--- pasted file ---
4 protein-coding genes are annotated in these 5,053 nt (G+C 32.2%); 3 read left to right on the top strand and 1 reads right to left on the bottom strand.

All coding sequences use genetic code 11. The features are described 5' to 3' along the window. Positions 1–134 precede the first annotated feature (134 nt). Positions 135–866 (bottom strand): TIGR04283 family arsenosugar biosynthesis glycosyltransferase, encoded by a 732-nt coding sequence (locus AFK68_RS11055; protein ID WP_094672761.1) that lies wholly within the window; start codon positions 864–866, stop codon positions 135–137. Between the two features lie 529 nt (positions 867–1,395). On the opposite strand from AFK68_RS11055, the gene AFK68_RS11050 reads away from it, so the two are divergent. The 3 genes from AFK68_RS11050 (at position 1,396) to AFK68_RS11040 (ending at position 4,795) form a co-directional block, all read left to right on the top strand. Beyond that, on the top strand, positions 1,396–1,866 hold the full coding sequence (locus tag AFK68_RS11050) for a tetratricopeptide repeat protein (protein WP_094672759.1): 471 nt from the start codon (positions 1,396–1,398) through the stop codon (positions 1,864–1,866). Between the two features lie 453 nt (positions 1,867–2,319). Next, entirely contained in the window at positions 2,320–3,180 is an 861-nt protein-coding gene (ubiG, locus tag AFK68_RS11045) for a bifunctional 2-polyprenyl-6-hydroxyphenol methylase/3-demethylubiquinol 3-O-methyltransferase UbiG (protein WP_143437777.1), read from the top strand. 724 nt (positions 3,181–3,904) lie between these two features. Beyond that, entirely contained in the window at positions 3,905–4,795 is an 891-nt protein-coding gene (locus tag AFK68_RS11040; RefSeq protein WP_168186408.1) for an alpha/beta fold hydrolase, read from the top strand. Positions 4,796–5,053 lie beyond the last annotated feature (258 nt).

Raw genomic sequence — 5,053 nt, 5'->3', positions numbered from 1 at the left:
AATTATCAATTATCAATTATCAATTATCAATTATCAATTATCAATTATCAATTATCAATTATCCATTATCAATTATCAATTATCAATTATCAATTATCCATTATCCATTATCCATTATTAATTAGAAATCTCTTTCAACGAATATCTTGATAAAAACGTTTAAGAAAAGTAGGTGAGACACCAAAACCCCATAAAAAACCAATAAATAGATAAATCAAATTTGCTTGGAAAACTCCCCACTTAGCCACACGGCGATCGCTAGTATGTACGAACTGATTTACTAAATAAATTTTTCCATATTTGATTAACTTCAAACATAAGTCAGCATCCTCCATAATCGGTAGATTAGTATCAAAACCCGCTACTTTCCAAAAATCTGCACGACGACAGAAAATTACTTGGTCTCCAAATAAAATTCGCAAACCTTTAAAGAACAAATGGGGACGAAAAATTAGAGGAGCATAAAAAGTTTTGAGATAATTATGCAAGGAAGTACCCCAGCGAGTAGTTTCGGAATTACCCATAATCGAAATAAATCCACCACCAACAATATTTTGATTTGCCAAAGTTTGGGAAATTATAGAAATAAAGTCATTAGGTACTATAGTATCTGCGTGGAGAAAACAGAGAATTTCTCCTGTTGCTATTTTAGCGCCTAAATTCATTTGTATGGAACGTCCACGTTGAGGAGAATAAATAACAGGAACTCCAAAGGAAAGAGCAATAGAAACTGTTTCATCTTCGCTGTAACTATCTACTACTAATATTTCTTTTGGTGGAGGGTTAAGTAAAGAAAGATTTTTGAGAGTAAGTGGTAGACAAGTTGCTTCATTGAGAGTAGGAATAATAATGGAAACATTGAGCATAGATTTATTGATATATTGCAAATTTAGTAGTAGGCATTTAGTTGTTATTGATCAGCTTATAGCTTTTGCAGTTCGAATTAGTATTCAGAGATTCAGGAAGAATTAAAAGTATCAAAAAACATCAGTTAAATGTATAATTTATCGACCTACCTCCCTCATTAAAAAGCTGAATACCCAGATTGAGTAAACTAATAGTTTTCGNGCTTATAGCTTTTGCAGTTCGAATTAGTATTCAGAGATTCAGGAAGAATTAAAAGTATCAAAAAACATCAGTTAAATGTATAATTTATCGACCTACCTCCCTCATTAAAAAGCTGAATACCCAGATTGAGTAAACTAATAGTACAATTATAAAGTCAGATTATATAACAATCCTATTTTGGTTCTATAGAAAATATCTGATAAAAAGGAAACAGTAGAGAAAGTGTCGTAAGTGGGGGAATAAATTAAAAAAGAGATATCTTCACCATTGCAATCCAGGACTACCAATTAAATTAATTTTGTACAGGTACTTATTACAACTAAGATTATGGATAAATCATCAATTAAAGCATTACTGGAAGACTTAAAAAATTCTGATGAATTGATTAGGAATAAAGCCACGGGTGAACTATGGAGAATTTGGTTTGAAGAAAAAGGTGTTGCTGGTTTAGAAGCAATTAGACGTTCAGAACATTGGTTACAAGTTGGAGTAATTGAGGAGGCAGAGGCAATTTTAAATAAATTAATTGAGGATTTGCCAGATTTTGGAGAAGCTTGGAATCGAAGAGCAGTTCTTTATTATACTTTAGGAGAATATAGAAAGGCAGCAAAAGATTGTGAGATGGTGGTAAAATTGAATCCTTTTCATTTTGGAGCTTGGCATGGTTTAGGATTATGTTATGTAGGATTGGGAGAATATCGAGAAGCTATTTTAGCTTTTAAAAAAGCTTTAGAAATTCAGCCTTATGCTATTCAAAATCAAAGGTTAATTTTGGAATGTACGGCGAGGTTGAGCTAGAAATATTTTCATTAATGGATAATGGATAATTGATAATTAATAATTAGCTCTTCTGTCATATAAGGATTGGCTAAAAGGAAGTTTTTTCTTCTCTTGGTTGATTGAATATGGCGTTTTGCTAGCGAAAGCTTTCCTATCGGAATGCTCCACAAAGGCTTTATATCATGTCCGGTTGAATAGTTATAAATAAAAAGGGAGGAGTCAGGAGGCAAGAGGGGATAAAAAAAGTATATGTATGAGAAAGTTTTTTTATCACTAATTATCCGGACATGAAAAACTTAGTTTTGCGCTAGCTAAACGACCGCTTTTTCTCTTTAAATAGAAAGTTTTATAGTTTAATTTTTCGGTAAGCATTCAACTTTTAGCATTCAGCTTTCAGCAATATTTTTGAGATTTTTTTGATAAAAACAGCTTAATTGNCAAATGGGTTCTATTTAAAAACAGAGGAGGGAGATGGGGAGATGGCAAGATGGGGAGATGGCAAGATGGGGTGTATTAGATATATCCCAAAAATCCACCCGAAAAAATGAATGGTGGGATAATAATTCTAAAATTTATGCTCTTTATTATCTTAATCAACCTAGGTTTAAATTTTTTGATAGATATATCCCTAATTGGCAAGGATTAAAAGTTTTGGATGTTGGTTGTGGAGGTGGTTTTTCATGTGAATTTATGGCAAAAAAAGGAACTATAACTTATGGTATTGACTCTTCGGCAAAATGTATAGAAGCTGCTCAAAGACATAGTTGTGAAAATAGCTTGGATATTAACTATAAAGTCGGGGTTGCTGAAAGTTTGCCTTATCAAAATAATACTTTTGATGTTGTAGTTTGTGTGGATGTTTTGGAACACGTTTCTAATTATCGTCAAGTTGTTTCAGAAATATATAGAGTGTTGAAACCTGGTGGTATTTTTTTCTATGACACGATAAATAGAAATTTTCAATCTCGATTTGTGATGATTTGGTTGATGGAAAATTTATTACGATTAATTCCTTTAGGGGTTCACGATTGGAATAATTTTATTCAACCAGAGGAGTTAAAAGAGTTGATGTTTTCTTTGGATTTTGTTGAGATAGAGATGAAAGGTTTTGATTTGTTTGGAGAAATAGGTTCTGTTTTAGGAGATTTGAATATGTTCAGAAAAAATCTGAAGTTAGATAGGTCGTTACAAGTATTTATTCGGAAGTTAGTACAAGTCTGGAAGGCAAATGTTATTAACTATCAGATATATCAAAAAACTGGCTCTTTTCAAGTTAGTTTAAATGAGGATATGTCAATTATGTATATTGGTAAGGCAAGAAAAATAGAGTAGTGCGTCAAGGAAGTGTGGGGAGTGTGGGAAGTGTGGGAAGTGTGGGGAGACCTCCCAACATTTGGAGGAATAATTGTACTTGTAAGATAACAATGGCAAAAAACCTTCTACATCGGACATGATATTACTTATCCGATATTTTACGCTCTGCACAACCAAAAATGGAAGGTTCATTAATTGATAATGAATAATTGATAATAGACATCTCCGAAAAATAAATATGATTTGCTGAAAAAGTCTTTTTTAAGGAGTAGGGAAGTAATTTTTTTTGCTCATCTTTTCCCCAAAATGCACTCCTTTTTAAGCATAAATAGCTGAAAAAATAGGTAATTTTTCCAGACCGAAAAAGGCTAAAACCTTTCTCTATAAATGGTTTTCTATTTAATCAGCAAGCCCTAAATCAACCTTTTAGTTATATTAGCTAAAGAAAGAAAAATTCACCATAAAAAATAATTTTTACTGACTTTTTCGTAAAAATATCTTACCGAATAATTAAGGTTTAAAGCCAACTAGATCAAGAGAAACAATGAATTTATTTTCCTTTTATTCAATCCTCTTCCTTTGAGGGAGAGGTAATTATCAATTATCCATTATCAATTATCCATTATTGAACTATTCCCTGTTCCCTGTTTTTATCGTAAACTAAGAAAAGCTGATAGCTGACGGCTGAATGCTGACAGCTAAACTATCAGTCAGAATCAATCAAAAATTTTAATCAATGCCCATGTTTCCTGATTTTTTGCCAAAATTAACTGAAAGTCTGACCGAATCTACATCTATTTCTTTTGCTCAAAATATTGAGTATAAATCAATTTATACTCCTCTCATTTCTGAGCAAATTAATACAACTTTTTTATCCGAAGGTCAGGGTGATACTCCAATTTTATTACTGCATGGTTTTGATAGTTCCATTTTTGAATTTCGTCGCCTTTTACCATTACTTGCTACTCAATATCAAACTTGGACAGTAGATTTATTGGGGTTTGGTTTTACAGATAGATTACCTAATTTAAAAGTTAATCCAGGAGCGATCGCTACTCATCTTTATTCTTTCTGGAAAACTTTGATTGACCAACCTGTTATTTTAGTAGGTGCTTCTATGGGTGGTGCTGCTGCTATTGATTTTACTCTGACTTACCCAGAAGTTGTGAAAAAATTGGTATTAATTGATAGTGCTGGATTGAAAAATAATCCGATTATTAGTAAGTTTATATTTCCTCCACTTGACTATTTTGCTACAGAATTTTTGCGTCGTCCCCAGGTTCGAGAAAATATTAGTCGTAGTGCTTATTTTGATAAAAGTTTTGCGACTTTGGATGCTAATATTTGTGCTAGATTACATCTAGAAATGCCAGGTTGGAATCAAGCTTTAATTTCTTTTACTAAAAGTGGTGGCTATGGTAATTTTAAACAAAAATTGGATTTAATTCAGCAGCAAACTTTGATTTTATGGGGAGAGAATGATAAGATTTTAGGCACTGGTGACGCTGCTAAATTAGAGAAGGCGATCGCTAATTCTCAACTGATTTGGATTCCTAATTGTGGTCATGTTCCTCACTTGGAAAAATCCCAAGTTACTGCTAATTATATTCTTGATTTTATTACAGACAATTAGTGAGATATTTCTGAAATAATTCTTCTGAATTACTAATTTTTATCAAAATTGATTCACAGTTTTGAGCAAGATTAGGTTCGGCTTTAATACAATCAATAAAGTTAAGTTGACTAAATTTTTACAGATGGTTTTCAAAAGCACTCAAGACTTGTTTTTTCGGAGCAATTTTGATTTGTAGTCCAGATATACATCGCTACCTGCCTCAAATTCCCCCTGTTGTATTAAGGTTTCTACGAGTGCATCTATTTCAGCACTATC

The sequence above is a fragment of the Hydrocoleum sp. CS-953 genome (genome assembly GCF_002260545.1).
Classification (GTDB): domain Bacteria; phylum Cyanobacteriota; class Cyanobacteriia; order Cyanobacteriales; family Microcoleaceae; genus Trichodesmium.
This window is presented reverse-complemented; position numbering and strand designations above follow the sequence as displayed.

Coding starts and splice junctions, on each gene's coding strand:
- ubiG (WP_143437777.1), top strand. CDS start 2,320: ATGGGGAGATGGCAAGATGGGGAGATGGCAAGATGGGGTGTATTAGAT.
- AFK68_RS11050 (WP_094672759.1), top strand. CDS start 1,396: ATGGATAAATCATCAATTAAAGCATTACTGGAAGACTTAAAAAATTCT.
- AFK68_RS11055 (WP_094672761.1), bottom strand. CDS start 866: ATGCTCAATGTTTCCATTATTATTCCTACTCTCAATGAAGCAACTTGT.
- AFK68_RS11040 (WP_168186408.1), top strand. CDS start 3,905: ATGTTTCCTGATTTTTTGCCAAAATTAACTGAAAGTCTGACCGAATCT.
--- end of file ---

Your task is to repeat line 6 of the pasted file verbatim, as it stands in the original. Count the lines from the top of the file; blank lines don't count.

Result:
Classification (GTDB): domain Bacteria; phylum Cyanobacteriota; class Cyanobacteriia; order Cyanobacteriales; family Microcoleaceae; genus Trichodesmium.